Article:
- The Washington Times - Tuesday, November 2, 2021

An analysis by the Tax Foundation, a nonpartisan fiscal watchdog, estimates that President Biden’s $1.75 trillion expansion of the federal safety net could kill more than 103,000 jobs over the next decade and add $750 billion to the federal deficit.

The estimate is based on a thorough analysis of the White House’s spending “framework” and the corresponding 1,684-page bill text released by House Speaker Nancy Pelosi, California Democrat. Experts from the Tax Foundation say the proposal would fall far short of White House promises.

“We estimate that the House bill would reduce long-run economic output by nearly 0.4% and eliminate about 103,000 full-time equivalent jobs in the United States,” the experts wrote. “It would also reduce average after-tax incomes for the top 80 percent of taxpayers over the long run.”

The analysis differs strongly from the rosy picture President Biden painted when he announced the deal last week.

“It’s a framework that will create millions of jobs, grow the economy, invest in our nation and our people, turn the climate crisis into an opportunity, and put us on a path not only to compete but to win the economic competition for the 21st century against China and every other major country in the world,” Mr. Biden said.



Administration officials say all of the spending programs proposed by the framework are fully funded. The White House estimates that the tax hikes included in the package would generate more than $1.995 trillion in revenue over the next 10 years.

The overall price tag of the bill is likely to change as Democrats hammer out the package. 

Senate Majority Leader Charles E. Schumer, New York Democrat, announced on Tuesday a new push to include provisions allowing Medicare to negotiate down the cost of prescription drugs.

“Fixing prescription drug pricing has consistently been a top issue for Americans year after year,” Mr. Schumer said. “Today we’ve taken a massive step forward in helping alleviate that problem by empowering Medicare directly [to] negotiate prices … [and] make sure our country’s drug pricing system benefits patients, not corporations.”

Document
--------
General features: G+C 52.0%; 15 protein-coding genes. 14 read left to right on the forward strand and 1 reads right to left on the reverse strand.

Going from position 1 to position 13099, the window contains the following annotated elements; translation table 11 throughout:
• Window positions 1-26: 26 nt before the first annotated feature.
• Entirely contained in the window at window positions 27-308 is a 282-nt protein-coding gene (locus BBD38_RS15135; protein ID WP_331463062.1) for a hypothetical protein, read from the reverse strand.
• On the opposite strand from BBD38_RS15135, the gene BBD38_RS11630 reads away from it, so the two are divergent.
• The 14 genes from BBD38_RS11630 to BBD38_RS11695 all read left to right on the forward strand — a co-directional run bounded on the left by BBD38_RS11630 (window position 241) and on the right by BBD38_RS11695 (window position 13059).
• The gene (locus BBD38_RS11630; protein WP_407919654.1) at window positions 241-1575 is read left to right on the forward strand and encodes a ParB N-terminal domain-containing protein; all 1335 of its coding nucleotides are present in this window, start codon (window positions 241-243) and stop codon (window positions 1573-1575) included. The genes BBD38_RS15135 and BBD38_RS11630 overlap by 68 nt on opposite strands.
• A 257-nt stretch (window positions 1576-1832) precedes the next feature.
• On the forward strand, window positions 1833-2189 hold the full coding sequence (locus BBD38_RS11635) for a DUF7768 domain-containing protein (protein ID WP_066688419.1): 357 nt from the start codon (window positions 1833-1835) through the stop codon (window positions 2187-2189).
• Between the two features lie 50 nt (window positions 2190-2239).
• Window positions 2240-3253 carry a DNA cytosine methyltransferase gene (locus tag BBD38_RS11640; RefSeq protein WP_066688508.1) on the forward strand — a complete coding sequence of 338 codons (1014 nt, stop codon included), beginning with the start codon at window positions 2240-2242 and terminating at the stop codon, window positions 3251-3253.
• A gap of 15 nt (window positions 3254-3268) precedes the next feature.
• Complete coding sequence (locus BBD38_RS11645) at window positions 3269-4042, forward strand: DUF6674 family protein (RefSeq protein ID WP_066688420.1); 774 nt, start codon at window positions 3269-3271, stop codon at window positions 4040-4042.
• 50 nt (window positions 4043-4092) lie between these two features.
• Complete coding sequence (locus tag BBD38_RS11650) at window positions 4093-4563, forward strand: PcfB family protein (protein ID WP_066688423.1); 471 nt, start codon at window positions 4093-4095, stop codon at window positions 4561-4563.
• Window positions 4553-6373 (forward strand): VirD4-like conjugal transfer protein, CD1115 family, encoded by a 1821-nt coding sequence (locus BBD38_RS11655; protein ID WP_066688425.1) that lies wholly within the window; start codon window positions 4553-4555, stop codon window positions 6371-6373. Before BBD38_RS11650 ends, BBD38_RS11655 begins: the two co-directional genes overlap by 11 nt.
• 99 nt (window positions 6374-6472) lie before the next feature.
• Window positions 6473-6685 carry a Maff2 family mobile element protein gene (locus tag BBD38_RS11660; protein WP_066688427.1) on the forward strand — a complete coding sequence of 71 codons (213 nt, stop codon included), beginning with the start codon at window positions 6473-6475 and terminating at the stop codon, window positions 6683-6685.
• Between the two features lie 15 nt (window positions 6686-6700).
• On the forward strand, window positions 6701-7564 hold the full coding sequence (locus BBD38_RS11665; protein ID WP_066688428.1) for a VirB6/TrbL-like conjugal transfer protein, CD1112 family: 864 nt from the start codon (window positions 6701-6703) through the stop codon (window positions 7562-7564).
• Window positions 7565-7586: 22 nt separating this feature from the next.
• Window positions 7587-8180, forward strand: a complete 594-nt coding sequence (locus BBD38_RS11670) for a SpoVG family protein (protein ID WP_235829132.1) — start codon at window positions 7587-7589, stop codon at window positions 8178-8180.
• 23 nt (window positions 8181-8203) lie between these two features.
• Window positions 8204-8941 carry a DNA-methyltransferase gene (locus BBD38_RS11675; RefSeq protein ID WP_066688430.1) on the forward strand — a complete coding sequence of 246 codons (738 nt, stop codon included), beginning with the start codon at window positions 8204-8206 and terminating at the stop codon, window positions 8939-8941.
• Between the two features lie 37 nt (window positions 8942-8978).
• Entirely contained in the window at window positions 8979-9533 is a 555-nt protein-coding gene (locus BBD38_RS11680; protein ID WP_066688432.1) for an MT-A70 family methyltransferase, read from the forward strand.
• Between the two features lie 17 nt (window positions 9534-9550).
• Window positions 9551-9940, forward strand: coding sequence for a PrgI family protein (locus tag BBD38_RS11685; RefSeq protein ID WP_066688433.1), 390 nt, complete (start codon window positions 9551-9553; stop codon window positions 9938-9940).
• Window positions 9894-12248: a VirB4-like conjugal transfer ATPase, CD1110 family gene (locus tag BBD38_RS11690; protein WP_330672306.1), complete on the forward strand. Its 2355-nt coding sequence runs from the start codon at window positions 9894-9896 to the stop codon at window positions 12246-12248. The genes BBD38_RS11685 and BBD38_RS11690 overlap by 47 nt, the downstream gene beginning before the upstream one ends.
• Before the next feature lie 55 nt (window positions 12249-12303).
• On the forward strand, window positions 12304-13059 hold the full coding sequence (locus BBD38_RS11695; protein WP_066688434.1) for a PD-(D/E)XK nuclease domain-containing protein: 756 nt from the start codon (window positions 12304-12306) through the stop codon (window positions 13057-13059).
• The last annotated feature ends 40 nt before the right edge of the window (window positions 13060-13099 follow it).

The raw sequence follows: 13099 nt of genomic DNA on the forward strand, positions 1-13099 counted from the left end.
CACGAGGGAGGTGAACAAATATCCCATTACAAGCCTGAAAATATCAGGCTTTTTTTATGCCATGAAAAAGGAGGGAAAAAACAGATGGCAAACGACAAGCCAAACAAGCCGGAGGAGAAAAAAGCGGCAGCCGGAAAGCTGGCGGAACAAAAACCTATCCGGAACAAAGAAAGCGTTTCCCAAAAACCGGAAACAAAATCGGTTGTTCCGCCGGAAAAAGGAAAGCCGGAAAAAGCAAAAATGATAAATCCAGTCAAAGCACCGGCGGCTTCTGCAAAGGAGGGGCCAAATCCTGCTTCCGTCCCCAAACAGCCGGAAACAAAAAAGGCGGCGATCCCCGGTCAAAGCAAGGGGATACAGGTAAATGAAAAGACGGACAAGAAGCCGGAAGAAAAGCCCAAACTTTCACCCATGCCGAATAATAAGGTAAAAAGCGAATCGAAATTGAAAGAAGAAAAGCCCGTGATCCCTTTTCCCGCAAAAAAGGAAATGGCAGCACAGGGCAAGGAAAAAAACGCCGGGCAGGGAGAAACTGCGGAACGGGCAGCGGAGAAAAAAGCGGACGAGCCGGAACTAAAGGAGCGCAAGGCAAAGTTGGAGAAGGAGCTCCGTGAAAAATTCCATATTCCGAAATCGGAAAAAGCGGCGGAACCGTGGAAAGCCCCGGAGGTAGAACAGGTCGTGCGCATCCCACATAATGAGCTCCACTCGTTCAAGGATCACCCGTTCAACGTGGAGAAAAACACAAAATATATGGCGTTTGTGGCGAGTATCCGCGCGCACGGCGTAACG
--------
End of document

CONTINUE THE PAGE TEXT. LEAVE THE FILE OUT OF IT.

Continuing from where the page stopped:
Under the agreement, Medicare would be given the ability to negotiate the price of 10 life-saving drugs starting in 2023. The list of drugs eligible for negotiation would increase over time. 

Seniors also would get a rebate for the price of drugs that rise higher than the rate of inflation. The deal further caps out-of-pocket costs for Medicare beneficiaries to $2,000 per year. 

If the prescription drug proposal winds up being included in the final package, it is estimated to send the overall price tag soaring. Democrats are also eyeing a costly restoration of the state and local tax, or SALT, deduction, which primarily benefits wealthy individuals in blue states. 

They haven’t said if the extra spending would require further tax increases to help pay for the bill.

At the moment, Mr. Biden is proposing a series of taxes on businesses and the wealthy, including a 15% minimum rate on corporate taxes and a corresponding 15% surcharge on foreign earnings. A 1% surcharge is to be levied on corporate stock buybacks. 

The White House estimates that the proposed taxes would generate $800 billion.

Economists from the Tax Foundation disagree. They say the revenue estimates are off and the bill would add more than $750 billion to the federal deficit over the next decade.

“Accounting for the reduced size of the economy resulting from the tax increases, we estimate the House bill would raise in total about $615 billion in revenue … over the next decade,” they wrote. “We estimate that the bill would result in $752 billion of accumulated deficits … leading to an increase in payments to foreign owners of the national debt.”

The Tax Foundation also said Mr. Biden’s proposed tax hikes would cripple the U.S. economy as it attempts to rebound from the COVID-19 pandemic. Its analysis shows that Mr. Biden’s 15% minimum tax on corporate profits would cost Americans more than 25,000 jobs alone.

Apart from corporate tax hikes, the White House is proposing a menu of taxes on individuals.

Mr. Biden is backing a 5% “wealth tax” on those with adjusted gross income above $10 million. The figure jumps to 8% on adjusted gross income over $25 million.

“I can’t think of a single time when the middle class has done well but the wealthy haven’t done very well,” Mr. Biden said. “I can think of many times, including now, when the wealthy and the superwealthy do very well and the middle class doesn’t do well.”

Despite the rhetoric, Tax Foundation economists say, the provisions would affect all workers by killing more than 29,000 jobs.

The White House did not immediately respond to requests for comment. 

The report was released one day after Sen. Joe Manchin III, West Virginia Democrat, accused his colleagues of engaging in “budget gimmicks” to hide the true cost of the spending package.

“As more of the real details outlined … what I see are shell games and budget gimmicks that make the real cost of this so-called $1.75 trillion bill estimated to be twice as high,” he said. “That is a recipe for economic crisis. None of us should ever misrepresent to the American people what the real cost of legislation is.”

• Haris Alic can be reached at halic@washingtontimes.com.

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